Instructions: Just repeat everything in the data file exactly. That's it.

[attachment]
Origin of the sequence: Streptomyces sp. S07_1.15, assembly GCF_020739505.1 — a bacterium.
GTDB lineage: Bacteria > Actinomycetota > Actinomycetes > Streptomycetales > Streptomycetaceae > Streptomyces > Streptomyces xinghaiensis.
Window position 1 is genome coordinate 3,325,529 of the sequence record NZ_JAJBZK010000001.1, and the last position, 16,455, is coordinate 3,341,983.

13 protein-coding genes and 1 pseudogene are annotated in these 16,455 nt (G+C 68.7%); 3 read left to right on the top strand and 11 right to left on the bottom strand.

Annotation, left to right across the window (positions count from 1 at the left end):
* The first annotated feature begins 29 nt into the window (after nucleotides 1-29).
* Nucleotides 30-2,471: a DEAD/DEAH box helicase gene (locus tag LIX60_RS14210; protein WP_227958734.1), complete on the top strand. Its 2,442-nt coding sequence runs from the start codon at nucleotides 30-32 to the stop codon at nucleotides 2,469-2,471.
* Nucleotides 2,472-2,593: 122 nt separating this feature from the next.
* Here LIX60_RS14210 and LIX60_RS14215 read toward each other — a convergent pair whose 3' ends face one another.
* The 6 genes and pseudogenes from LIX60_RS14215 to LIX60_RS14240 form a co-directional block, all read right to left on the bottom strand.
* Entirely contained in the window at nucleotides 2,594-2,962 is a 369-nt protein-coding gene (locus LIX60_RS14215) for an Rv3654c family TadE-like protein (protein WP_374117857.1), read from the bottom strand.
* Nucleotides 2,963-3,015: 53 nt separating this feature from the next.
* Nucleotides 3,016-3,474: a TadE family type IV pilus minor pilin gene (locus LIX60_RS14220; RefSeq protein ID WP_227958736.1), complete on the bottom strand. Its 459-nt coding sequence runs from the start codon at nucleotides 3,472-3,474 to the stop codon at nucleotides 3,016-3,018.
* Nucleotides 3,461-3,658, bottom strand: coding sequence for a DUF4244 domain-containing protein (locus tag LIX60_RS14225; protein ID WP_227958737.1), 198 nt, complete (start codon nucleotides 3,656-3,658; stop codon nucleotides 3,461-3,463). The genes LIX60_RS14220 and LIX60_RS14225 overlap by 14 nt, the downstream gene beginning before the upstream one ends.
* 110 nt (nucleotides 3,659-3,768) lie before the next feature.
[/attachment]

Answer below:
Origin of the sequence: Streptomyces sp. S07_1.15, assembly GCF_020739505.1 — a bacterium.
GTDB lineage: Bacteria > Actinomycetota > Actinomycetes > Streptomycetales > Streptomycetaceae > Streptomyces > Streptomyces xinghaiensis.
Window position 1 is genome coordinate 3,325,529 of the sequence record NZ_JAJBZK010000001.1, and the last position, 16,455, is coordinate 3,341,983.

13 protein-coding genes and 1 pseudogene are annotated in these 16,455 nt (G+C 68.7%); 3 read left to right on the top strand and 11 right to left on the bottom strand.

Annotation, left to right across the window (positions count from 1 at the left end):
* The first annotated feature begins 29 nt into the window (after nucleotides 1-29).
* Nucleotides 30-2,471: a DEAD/DEAH box helicase gene (locus tag LIX60_RS14210; protein WP_227958734.1), complete on the top strand. Its 2,442-nt coding sequence runs from the start codon at nucleotides 30-32 to the stop codon at nucleotides 2,469-2,471.
* Nucleotides 2,472-2,593: 122 nt separating this feature from the next.
* Here LIX60_RS14210 and LIX60_RS14215 read toward each other — a convergent pair whose 3' ends face one another.
* The 6 genes and pseudogenes from LIX60_RS14215 to LIX60_RS14240 form a co-directional block, all read right to left on the bottom strand.
* Entirely contained in the window at nucleotides 2,594-2,962 is a 369-nt protein-coding gene (locus LIX60_RS14215) for an Rv3654c family TadE-like protein (protein WP_374117857.1), read from the bottom strand.
* Nucleotides 2,963-3,015: 53 nt separating this feature from the next.
* Nucleotides 3,016-3,474: a TadE family type IV pilus minor pilin gene (locus LIX60_RS14220; RefSeq protein ID WP_227958736.1), complete on the bottom strand. Its 459-nt coding sequence runs from the start codon at nucleotides 3,472-3,474 to the stop codon at nucleotides 3,016-3,018.
* Nucleotides 3,461-3,658, bottom strand: coding sequence for a DUF4244 domain-containing protein (locus tag LIX60_RS14225; protein ID WP_227958737.1), 198 nt, complete (start codon nucleotides 3,656-3,658; stop codon nucleotides 3,461-3,463). The genes LIX60_RS14220 and LIX60_RS14225 overlap by 14 nt, the downstream gene beginning before the upstream one ends.
* 110 nt (nucleotides 3,659-3,768) lie before the next feature.